Menna, Two Newcomers First To Announce In Red Bank Race

March 14, 2018
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Mayor Pasquale Menna was picked by local Democrats to again lead the ticket and run as mayor for a fourth consecutive time in 2018. If Menna wins, he would tie his successor, former mayor Edward J. McKenna Jr., as Red Bank’s longest tenured mayor. Photo by Jay Cook

By Jay Cook |

RED BANK – Borough Democrats jumped out of the gate early to announce their candidates for the 2018 municipal election, a list that includes a longtime incumbent and two under-30 residents new to politics.

At an annual mini-convention held on Feb. 26, Mayor Pasquale Menna overcame a primary challenge and was nominated to run for a fourth term for the mayor’s seat. Political newcomers Hazim Yassin and Kate Triggiano were both picked to run for two seats available on the Borough Council.

Ed Zipprich, who is both the Borough Council president and Red Bank Democratic Committee chairman, said this year’s meeting was the first contested convention in over 20 years.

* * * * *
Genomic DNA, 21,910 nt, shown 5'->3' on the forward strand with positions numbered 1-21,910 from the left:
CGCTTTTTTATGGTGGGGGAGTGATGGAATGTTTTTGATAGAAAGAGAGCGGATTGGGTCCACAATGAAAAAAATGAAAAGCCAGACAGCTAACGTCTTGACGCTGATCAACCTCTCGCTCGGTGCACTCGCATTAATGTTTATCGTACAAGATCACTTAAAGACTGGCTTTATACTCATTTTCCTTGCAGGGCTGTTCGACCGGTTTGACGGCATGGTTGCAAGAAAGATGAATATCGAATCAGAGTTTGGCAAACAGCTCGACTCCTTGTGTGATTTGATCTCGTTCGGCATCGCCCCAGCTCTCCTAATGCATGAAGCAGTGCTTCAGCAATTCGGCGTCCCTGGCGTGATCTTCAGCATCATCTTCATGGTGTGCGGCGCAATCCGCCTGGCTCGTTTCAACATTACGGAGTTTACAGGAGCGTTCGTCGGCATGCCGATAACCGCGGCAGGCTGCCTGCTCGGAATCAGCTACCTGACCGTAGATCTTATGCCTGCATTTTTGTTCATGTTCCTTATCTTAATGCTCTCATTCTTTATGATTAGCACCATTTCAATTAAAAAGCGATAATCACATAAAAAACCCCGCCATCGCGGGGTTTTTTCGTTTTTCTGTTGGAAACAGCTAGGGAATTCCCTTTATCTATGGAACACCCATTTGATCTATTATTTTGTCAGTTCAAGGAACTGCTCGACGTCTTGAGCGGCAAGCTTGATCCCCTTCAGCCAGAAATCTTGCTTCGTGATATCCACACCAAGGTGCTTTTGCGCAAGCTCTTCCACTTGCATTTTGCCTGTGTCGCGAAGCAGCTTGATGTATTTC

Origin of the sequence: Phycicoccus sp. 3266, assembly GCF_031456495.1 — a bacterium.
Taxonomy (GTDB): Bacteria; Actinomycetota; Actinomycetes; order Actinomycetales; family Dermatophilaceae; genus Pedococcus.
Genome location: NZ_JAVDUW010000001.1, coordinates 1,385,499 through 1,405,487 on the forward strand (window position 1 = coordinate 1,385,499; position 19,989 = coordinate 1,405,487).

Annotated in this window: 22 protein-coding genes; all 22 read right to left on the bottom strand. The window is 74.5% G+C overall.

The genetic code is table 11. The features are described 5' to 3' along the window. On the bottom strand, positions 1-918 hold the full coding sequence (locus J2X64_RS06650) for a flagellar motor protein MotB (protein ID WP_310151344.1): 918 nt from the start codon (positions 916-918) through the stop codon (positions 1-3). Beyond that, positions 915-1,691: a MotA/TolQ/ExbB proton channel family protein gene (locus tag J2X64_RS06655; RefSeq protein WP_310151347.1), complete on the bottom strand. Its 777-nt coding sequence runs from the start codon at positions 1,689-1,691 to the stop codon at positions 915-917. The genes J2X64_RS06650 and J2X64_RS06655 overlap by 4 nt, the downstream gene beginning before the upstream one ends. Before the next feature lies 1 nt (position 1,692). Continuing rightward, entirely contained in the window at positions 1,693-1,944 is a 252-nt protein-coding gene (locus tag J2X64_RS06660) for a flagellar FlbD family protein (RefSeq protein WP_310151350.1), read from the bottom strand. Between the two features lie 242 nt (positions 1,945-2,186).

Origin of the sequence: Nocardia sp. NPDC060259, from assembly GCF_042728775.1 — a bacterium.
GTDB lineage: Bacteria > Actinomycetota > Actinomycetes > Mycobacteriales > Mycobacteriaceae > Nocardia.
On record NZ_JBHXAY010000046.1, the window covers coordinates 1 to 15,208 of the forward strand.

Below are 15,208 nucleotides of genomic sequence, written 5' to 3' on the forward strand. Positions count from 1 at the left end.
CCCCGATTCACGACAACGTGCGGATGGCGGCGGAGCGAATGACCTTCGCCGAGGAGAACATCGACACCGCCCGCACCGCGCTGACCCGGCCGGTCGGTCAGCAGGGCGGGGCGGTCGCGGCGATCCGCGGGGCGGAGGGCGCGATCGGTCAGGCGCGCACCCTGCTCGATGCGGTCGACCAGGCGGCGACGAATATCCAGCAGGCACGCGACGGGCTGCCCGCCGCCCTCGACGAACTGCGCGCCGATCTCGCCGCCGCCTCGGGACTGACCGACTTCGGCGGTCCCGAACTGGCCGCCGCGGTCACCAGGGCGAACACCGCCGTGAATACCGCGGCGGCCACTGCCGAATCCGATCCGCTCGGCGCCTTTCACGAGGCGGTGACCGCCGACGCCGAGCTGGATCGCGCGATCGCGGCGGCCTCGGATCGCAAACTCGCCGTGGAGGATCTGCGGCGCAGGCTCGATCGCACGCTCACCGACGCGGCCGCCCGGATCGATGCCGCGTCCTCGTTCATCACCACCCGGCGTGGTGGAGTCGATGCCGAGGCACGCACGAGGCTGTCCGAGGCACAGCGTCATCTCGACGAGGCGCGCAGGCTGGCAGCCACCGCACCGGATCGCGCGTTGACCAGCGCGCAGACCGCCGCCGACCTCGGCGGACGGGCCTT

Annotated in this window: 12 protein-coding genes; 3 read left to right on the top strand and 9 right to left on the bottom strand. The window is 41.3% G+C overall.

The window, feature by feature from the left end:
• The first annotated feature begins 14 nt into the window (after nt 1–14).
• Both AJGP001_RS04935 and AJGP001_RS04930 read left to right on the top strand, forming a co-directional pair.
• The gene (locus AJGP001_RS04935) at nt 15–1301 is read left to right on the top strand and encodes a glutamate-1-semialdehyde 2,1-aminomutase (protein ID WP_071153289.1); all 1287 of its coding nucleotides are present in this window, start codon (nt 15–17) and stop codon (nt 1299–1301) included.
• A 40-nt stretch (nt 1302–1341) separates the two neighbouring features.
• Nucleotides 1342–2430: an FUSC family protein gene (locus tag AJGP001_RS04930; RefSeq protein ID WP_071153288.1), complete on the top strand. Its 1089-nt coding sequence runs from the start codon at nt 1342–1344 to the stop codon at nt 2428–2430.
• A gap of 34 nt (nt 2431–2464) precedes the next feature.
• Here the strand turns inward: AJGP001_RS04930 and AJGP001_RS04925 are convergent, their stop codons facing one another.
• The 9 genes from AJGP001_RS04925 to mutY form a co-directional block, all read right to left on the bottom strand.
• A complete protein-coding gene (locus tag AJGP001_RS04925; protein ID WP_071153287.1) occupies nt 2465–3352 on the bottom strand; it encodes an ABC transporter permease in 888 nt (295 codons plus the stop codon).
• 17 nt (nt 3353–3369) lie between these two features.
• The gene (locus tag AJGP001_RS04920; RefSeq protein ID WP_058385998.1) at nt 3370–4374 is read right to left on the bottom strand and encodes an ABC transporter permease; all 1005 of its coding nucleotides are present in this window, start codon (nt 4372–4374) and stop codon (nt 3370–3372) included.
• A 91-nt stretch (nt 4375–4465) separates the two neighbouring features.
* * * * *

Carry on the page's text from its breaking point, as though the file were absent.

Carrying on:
Menna has been mayor since being first elected in 2006. He had received public support from many voting Democrats, including new state Sen. Vin Gopal and state Assembly members Eric Houghtaling and Joann Downey (D-11), who all represent Red Bank. Menna was challenged by Ben Forest, a West Side resident, local activist and longtime member of Red Bank Board of Education. Forest subsequently endorsed the party ticket.

Menna told The Two River Times he was grateful to the party for reaffirming its support for him.

“The committee and the local party recognizes that stability has been good for Red Bank,” he said this week. “Although all of us have had our differences on the municipal council on various policy issues, we look to maintain a pretty steady progressive and civil outlook.”

He said Red Bank is going through a thorough “municipal review” as it looks to solidify its place in Monmouth County, which consistently leans to the right politically.